One writer on the list:
Edna St Vincent Millay (1892-1950)Read about another writer Norris tagged for the Guardian.
By her mid-20s, Edna St Vincent Millay had acquired a reputation as a beauty, a talented, a risqué poet and a shocking flirt. The "It-girl of the hour", as one contemporary described her, began her lifelong fascination with romantic love as a teenager. Unrecognized and unfulfilled, the lonely girl conjured her dream lover with candle and incantation, like some medieval seductress rehearsing her midsummer rites of love. Later, lovers would come in droves, moths attracted to the flame of this alluring redhead. Later still, when already married to a devoted husband, she would fall in love with a much younger man, and celebrate their affair in a cycle of sonnets that unflinchingly describe their unequal passion.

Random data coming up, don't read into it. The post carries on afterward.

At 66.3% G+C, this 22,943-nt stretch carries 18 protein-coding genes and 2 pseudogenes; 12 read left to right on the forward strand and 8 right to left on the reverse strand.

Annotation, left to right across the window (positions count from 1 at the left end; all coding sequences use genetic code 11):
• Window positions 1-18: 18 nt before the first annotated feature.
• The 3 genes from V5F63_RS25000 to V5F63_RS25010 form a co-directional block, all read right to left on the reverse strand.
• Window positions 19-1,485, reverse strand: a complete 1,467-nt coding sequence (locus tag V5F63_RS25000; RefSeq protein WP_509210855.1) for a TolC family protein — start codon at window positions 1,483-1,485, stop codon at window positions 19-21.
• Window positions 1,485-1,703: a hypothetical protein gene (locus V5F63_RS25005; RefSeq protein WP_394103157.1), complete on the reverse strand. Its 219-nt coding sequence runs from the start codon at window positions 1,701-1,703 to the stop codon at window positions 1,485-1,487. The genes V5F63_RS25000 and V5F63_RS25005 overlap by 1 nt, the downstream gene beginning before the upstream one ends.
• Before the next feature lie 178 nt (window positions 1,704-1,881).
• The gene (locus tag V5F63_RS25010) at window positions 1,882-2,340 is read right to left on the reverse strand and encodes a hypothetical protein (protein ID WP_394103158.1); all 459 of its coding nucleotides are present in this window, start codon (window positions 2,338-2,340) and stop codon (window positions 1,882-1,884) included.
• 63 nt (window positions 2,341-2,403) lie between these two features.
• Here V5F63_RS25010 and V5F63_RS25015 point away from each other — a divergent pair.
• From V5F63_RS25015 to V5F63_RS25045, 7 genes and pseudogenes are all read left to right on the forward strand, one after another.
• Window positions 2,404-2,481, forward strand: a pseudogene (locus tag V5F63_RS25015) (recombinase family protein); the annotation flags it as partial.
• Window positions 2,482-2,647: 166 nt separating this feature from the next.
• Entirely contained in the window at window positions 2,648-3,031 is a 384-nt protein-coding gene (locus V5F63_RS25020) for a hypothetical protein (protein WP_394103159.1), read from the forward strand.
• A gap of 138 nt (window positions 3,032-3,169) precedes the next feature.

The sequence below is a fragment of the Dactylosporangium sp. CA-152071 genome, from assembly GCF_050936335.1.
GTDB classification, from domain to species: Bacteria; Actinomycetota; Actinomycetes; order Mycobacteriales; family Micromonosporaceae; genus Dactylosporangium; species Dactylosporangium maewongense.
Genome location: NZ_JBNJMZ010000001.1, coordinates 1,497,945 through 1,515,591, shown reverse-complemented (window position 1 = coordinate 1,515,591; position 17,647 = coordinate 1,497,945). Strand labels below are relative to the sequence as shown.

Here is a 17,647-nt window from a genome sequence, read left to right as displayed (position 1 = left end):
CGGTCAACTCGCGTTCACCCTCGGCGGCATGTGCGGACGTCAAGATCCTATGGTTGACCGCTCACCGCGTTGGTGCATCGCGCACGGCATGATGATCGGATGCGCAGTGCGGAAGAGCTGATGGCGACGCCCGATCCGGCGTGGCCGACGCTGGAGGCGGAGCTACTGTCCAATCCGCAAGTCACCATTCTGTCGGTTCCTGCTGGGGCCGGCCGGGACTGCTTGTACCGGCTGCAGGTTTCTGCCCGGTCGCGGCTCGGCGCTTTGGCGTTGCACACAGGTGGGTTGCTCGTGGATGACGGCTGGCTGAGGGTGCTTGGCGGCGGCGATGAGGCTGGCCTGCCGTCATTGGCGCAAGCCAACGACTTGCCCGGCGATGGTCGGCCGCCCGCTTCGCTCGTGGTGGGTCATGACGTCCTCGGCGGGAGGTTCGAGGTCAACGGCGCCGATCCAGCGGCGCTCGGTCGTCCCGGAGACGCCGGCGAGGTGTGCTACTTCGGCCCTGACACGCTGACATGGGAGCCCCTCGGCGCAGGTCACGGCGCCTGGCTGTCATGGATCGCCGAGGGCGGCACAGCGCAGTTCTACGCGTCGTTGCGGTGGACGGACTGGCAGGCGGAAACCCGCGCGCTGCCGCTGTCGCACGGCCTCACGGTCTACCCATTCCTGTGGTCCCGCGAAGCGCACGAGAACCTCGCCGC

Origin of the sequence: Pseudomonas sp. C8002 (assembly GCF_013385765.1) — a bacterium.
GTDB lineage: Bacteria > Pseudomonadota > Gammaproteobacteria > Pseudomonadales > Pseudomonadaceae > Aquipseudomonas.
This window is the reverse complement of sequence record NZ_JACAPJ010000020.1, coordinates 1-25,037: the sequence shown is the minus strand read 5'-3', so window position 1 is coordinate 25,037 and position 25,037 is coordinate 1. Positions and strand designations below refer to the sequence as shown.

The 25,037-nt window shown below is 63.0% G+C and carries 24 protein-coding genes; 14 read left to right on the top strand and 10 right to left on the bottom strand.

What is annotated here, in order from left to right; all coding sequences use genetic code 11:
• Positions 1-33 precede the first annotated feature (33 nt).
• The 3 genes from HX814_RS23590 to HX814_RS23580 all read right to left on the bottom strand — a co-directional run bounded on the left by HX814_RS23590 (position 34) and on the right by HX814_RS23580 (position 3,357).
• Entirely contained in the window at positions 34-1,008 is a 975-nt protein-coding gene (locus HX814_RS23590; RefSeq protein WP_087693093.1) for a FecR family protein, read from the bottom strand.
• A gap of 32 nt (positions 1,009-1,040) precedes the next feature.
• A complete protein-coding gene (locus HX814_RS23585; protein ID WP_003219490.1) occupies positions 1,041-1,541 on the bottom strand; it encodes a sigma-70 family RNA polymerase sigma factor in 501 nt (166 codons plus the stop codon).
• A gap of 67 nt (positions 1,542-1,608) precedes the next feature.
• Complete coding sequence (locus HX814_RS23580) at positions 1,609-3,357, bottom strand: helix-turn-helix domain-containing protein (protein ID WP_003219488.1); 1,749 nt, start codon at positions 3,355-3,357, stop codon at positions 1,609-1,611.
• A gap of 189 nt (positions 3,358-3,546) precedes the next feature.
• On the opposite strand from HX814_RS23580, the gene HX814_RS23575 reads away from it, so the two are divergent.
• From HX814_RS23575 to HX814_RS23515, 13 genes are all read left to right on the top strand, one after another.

Millay often upset her lovers by what they regarded as her 'masculine' attitude to sex: an ability to flit from lover to lover without commitment. Her poems reveal an honesty about the gulf between sexual desire and love that is as refreshing now as it was scandalous in the early 1920s. When she did fall in love, Millay committed herself with a vengeance, but her poet-self was always present, a canny watcher, pen in hand.